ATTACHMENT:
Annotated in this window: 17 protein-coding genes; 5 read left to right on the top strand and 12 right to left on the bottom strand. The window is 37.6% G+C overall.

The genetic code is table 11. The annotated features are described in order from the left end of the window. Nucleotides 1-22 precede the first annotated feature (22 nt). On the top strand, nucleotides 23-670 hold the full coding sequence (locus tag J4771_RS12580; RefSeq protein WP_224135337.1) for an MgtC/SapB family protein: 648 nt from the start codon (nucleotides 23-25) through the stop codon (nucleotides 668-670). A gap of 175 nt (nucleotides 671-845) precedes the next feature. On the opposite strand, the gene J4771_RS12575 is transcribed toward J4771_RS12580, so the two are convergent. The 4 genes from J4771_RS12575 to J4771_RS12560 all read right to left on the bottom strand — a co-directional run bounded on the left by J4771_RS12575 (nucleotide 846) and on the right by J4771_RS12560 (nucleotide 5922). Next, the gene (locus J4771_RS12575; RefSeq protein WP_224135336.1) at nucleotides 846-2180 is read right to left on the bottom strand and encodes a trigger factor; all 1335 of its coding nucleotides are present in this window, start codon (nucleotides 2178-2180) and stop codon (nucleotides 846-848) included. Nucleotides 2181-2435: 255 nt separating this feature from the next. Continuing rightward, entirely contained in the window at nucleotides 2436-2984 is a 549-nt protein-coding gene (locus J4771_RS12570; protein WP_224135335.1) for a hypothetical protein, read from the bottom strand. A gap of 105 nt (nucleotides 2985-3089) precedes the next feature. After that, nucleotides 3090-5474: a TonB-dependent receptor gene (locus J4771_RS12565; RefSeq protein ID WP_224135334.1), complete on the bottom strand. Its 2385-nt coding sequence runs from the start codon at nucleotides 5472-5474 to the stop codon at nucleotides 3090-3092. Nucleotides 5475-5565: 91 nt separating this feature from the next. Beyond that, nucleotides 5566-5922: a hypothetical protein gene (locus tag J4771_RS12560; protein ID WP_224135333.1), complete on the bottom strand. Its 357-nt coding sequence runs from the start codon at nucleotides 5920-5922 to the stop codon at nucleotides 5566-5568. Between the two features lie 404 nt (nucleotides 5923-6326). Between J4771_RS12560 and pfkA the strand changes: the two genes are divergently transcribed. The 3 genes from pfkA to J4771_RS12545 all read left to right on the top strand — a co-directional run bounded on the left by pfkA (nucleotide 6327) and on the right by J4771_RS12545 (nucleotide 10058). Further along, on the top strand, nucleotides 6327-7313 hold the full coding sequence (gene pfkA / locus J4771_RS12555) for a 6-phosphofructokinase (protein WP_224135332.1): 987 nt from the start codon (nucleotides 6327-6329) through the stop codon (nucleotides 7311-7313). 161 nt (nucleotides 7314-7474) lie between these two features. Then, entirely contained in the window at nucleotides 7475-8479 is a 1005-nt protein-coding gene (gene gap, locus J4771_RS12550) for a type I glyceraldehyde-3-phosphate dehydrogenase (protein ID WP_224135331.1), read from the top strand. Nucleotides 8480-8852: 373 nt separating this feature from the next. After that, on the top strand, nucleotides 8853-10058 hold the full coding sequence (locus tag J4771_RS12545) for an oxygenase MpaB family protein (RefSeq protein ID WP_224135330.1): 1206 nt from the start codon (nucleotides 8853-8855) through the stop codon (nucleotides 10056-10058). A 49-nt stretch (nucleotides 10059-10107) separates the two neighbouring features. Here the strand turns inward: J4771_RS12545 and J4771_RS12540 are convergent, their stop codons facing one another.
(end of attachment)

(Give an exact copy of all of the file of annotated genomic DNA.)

Annotated in this window: 17 protein-coding genes; 5 read left to right on the top strand and 12 right to left on the bottom strand. The window is 37.6% G+C overall.

The genetic code is table 11. The annotated features are described in order from the left end of the window. Nucleotides 1-22 precede the first annotated feature (22 nt). On the top strand, nucleotides 23-670 hold the full coding sequence (locus tag J4771_RS12580; RefSeq protein WP_224135337.1) for an MgtC/SapB family protein: 648 nt from the start codon (nucleotides 23-25) through the stop codon (nucleotides 668-670). A gap of 175 nt (nucleotides 671-845) precedes the next feature. On the opposite strand, the gene J4771_RS12575 is transcribed toward J4771_RS12580, so the two are convergent. The 4 genes from J4771_RS12575 to J4771_RS12560 all read right to left on the bottom strand — a co-directional run bounded on the left by J4771_RS12575 (nucleotide 846) and on the right by J4771_RS12560 (nucleotide 5922). Next, the gene (locus J4771_RS12575; RefSeq protein WP_224135336.1) at nucleotides 846-2180 is read right to left on the bottom strand and encodes a trigger factor; all 1335 of its coding nucleotides are present in this window, start codon (nucleotides 2178-2180) and stop codon (nucleotides 846-848) included. Nucleotides 2181-2435: 255 nt separating this feature from the next. Continuing rightward, entirely contained in the window at nucleotides 2436-2984 is a 549-nt protein-coding gene (locus J4771_RS12570; protein WP_224135335.1) for a hypothetical protein, read from the bottom strand. A gap of 105 nt (nucleotides 2985-3089) precedes the next feature. After that, nucleotides 3090-5474: a TonB-dependent receptor gene (locus J4771_RS12565; RefSeq protein ID WP_224135334.1), complete on the bottom strand. Its 2385-nt coding sequence runs from the start codon at nucleotides 5472-5474 to the stop codon at nucleotides 3090-3092. Nucleotides 5475-5565: 91 nt separating this feature from the next. Beyond that, nucleotides 5566-5922: a hypothetical protein gene (locus tag J4771_RS12560; protein ID WP_224135333.1), complete on the bottom strand. Its 357-nt coding sequence runs from the start codon at nucleotides 5920-5922 to the stop codon at nucleotides 5566-5568. Between the two features lie 404 nt (nucleotides 5923-6326). Between J4771_RS12560 and pfkA the strand changes: the two genes are divergently transcribed. The 3 genes from pfkA to J4771_RS12545 all read left to right on the top strand — a co-directional run bounded on the left by pfkA (nucleotide 6327) and on the right by J4771_RS12545 (nucleotide 10058). Further along, on the top strand, nucleotides 6327-7313 hold the full coding sequence (gene pfkA / locus J4771_RS12555) for a 6-phosphofructokinase (protein WP_224135332.1): 987 nt from the start codon (nucleotides 6327-6329) through the stop codon (nucleotides 7311-7313). 161 nt (nucleotides 7314-7474) lie between these two features. Then, entirely contained in the window at nucleotides 7475-8479 is a 1005-nt protein-coding gene (gene gap, locus J4771_RS12550) for a type I glyceraldehyde-3-phosphate dehydrogenase (protein ID WP_224135331.1), read from the top strand. Nucleotides 8480-8852: 373 nt separating this feature from the next. After that, on the top strand, nucleotides 8853-10058 hold the full coding sequence (locus tag J4771_RS12545) for an oxygenase MpaB family protein (RefSeq protein ID WP_224135330.1): 1206 nt from the start codon (nucleotides 8853-8855) through the stop codon (nucleotides 10056-10058). A 49-nt stretch (nucleotides 10059-10107) separates the two neighbouring features. Here the strand turns inward: J4771_RS12545 and J4771_RS12540 are convergent, their stop codons facing one another.